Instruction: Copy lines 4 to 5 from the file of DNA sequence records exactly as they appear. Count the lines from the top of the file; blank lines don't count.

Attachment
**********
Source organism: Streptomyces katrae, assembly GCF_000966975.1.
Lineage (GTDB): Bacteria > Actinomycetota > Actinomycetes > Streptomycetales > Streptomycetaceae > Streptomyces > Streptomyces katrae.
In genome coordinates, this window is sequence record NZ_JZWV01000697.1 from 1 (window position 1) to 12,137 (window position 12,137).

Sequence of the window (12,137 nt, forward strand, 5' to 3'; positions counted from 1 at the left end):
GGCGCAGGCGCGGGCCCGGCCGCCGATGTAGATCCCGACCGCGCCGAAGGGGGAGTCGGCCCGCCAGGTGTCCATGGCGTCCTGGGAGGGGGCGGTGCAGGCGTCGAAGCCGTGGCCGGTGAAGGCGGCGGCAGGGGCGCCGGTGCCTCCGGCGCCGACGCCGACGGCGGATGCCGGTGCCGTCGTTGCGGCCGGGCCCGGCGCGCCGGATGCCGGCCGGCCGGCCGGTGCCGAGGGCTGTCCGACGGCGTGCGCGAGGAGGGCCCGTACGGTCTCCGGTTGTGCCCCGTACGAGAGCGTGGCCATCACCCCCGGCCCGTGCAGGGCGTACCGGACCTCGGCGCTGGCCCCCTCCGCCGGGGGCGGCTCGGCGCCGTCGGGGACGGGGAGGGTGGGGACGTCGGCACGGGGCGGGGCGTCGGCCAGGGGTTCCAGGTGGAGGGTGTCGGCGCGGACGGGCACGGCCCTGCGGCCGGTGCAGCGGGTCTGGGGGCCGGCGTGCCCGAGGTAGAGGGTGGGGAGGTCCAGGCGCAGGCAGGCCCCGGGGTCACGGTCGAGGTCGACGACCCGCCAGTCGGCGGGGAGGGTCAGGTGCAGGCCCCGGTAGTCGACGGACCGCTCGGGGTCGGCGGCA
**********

Sequence of the window (12,137 nt, forward strand, 5' to 3'; positions counted from 1 at the left end):
GGCGCAGGCGCGGGCCCGGCCGCCGATGTAGATCCCGACCGCGCCGAAGGGGGAGTCGGCCCGCCAGGTGTCCATGGCGTCCTGGGAGGGGGCGGTGCAGGCGTCGAAGCCGTGGCCGGTGAAGGCGGCGGCAGGGGCGCCGGTGCCTCCGGCGCCGACGCCGACGGCGGATGCCGGTGCCGTCGTTGCGGCCGGGCCCGGCGCGCCGGATGCCGGCCGGCCGGCCGGTGCCGAGGGCTGTCCGACGGCGTGCGCGAGGAGGGCCCGTACGGTCTCCGGTTGTGCCCCGTACGAGAGCGTGGCCATCACCCCCGGCCCGTGCAGGGCGTACCGGACCTCGGCGCTGGCCCCCTCCGCCGGGGGCGGCTCGGCGCCGTCGGGGACGGGGAGGGTGGGGACGTCGGCACGGGGCGGGGCGTCGGCCAGGGGTTCCAGGTGGAGGGTGTCGGCGCGGACGGGCACGGCCCTGCGGCCGGTGCAGCGGGTCTGGGGGCCGGCGTGCCCGAGGTAGAGGGTGGGGAGGTCCAGGCGCAGGCAGGCCCCGGGGTCACGGTCGAGGTCGACGACCCGCCAGTCGGCGGGGAGGGTCAGGTGCAGGCCCCGGTAGTCGACGGACCGCTCGGGGTCGGCGGCA